3. Take ten breaths with eyes closed. Find awareness in the sensation of breathing. If thoughts grab you, start over. Keep trying until you have taken ten consecutive breaths without distraction.

4. Return to your intention.

Notice what happens.


Wisdom of the Day

When you realize there is nothing lacking, the whole world belongs to you. -Lau-Tzu

Stay curious as you view life’s wonders. Make daily contact with wisdom sources.
Find discipline and also stay open to guidance.

Let your mind fly into new areas of discovery.

Take challenges one step at a time. Absorb inspiration from an adventure.

Create with color, taste, and music on your mind’s wall.

Avoid judgment. Notice how a heron provides a way for a lizard to rest.

Find Fun and chase Laughter as the finest wisdom of the day.

Unravel the Day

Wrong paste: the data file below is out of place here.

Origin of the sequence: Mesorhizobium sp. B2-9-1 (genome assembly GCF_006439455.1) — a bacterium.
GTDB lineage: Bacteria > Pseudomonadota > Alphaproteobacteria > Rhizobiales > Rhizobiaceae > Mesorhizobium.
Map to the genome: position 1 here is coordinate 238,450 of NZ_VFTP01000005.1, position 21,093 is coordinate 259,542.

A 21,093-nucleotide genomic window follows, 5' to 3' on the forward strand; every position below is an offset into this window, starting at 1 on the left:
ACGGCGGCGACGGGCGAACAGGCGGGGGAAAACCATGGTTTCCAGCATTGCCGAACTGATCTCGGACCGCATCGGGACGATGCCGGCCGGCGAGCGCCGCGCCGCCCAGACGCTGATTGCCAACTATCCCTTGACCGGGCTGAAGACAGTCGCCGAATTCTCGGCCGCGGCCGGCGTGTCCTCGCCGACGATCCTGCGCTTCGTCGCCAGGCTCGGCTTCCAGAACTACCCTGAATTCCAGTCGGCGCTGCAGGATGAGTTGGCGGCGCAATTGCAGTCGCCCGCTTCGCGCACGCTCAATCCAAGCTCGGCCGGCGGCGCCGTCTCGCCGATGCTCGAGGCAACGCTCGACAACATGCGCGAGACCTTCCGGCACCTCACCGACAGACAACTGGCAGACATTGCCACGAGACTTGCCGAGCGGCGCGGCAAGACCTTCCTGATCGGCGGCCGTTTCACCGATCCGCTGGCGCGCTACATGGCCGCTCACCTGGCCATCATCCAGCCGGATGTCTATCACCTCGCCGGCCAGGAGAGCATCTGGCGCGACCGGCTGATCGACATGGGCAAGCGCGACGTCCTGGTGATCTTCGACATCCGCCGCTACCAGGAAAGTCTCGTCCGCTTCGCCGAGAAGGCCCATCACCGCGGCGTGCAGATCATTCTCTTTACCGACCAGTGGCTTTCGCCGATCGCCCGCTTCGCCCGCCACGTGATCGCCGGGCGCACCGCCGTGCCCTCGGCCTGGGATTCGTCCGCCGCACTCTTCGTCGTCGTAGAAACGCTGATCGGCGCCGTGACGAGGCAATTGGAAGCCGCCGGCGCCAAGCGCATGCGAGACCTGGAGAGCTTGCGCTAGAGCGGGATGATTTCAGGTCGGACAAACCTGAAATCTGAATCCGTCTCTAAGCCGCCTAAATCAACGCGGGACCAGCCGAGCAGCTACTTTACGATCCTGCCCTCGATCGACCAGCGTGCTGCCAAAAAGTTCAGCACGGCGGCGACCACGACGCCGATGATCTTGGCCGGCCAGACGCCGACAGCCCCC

How does one assimilate events in life and enhance memory?

Once in bed for the night, mentally return through your day in increments of thirty minutes.

Register what happened during the day starting with the thirty minutes before bedtime, then thirty minutes before that, and so on, without judgment.

Notice feelings that arrive as you go through the catalog of your day. Then let them go.

End with the point when you awakened in the morning and then drift
into sleep.


Release the Unnecessary

Ten thousand flowers in spring, the moon in autumn, a cool breeze in summer, snow in winter. If your mind isn’t clouded by unnecessary things this is the best season of your life. – Wu-men


When focused on nature’s displays, we forget our worries. The moments bring awareness of life’s fascinations.


Find the clouds as they form in the sky’s azure tint. Notice shapes and textures. What might they taste and smell like up close? Imagine wriggling among them. 


Discover nature’s delights and release the unnecessary.